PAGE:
Hagemann Ranch Trout Farm, A family Fishing Tradition

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Hagemann Ranch Trout Farm, A family Fishing Tradition

Article and photos by Rachel LaFranchi

Published August 1, 2016

Pam Hagemann of Hagemann Ranch Trout Farm.

Pam Hagemann has always had a passion for fishing. As a child, she remembers her grandparents taking her to hatcheries and fishing out of the back seat of their Cadillac. 

Growing up, Hagemann often went fishing at her family’s cabin near Shasta, where her grandmother once caught a record breaking fish. Hagemann described her grandmother as always being a “fisherwoman” and said “she could always catch a fish.”

Now 63, Hagemann shares her childhood passion with families from all around the world. She owns and operates the Hagemann Ranch Trout Farm off of Highway 1 in Bodega, something she has been doing for more than 30 years.

Hagemann was married to the late Bruce Hagemann, who passed away in 2014 in an ATV Accident. Bruce Hagemann was a wholesale meat seller who raised sheep and cattle in Sonoma County in addition to running the trout farm with his wife.
This is Pam Hagemann’s last year running the trout farm. She said it’s hard to let go, but she needs to do it.

The main pond where guests fish at Hagemann Ranch.

Although she plans to retire at the end of the year, she expects to see the family’s fishing tradition continue. Hagemann doesn’t want to split or sell the property. She anticipates one of her three children will take over the family business and continue offering a family friendly fishing experience.

Hagemann’s twelve year old grandson is also learning the trade of the family business as he helps his grandmother around the property. Hagemann hopes that even farther into the future, her grandchildren will continue to express interest in the fishing business.

The property the trout farm sits on is 219 acres, and Hagemann also has another property which is approximately 300 acres.

Hagemann Trout Farm is not a hatchery, and Hagemann purchases all her fish. She buys the fish at an edible size and then grows them in the pond. The fish vary in size, and the largest fish caught in the pond was 27 inches long.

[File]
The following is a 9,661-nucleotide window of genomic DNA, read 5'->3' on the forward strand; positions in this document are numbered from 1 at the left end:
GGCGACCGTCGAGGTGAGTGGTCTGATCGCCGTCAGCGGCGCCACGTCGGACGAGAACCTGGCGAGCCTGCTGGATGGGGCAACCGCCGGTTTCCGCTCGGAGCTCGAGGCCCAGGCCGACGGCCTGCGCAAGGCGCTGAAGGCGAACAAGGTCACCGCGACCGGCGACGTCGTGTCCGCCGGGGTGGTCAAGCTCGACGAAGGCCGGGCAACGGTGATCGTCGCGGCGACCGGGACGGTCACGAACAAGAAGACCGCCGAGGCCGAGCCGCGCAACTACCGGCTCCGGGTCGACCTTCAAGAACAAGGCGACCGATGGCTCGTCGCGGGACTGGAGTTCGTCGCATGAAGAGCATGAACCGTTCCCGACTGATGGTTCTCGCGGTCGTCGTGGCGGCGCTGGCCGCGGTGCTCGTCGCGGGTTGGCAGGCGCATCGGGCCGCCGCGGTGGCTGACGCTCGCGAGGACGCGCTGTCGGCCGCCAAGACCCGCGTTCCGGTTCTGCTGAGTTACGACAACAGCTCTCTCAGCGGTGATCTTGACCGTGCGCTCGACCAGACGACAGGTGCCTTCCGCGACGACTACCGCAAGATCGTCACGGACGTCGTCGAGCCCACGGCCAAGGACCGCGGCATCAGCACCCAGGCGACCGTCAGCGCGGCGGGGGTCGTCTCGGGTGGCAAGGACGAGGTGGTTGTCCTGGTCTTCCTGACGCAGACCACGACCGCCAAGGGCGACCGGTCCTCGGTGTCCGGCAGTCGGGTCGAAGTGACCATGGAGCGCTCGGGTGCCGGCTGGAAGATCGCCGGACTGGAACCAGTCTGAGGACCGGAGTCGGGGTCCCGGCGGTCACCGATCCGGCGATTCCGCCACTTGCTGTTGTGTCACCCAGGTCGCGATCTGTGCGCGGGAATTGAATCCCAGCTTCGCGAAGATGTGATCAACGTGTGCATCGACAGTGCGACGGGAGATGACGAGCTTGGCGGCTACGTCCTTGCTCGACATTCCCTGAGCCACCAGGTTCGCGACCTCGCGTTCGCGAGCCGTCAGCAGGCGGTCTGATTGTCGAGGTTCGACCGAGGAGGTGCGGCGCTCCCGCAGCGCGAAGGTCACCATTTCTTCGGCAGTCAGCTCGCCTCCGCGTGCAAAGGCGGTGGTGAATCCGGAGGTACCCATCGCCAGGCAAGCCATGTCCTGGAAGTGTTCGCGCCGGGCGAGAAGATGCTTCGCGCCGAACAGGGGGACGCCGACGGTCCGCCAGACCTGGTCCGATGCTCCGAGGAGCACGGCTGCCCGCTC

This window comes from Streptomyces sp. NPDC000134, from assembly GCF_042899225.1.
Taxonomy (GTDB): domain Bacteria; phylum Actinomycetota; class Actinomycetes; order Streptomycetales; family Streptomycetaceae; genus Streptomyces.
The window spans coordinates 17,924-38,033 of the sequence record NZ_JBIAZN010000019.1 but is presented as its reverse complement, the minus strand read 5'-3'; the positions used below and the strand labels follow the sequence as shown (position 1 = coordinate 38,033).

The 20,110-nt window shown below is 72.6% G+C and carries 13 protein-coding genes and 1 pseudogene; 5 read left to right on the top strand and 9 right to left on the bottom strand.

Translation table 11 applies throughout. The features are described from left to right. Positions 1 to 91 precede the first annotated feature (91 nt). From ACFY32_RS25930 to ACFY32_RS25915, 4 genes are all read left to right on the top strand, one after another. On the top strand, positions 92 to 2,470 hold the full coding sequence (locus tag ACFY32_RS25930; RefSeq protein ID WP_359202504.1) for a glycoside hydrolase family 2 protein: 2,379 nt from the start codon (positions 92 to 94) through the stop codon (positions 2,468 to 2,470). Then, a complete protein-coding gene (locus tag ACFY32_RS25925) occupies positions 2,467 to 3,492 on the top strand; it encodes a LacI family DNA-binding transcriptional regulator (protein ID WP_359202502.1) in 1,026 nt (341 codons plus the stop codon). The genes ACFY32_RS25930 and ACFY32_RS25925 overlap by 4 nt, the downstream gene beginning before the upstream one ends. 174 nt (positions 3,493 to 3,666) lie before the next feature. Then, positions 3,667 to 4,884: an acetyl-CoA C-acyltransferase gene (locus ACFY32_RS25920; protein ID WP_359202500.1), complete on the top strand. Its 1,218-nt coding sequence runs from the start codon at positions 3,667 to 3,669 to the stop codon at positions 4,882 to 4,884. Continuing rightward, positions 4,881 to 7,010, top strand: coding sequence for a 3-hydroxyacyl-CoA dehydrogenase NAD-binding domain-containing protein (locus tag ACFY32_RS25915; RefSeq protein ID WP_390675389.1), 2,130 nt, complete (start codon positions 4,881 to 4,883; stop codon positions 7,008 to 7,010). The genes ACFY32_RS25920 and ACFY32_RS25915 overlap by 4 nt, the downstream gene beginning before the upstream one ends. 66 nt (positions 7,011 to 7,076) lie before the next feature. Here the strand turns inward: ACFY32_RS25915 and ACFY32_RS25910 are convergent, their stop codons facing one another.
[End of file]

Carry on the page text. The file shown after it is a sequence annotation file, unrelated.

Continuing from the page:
Hagemann estimates there are around 10,000 Rainbow Trout between her two ponds. 
To maintain the fish population and keep them healthy and happy, Hagemann checks the water temperature and aerates the pond to provide the fish with oxygen. She feeds the trout Silver Cup, a form of pelleted fish food.

The Hagemann Trout Farm has strict rules prohibiting catch and release. According to Hagemann, this is because trout are very delicate fish. She said fish which have been caught and are released back into the pond will likely die and they’ll be found floating on the surface at the end of the day.

Hagemann said trout are also hard to raise because they are so delicate. In addition to this, trout are expensive to purchase. She said if she was to do it over again she would raise bass and catfish, which are hardier than trout.

Hagemann said the trout fishing industry is full of challenges. The price of trout has been increasing, and she said the drought has only added to this. Other operating costs including electricity are also a concern. Hagemann has thought over switching to solar but is leaving this decision up to her children.

Hagemann said she pulls both locals looking to fish as well as tourists visiting the coast. The trout farm has had visitors from all over the world including a couple recently visiting from Italy and tourists from Germany.

Guests enjoy the convenience of the trout farm.  Fishing licenses are not required, and poles can be rented onsite. Fishers pay per fish caught and pricing depends on the size of the fish. Guests fishing are invited to bring a picnic and enjoy a day outside at the trout farm.

Hagemann Ranch Trout Farm is open five days a week (closed Tuesday and Wednesday) during the summer months of June, July and August and is open on the weekends March – Thanksgiving.

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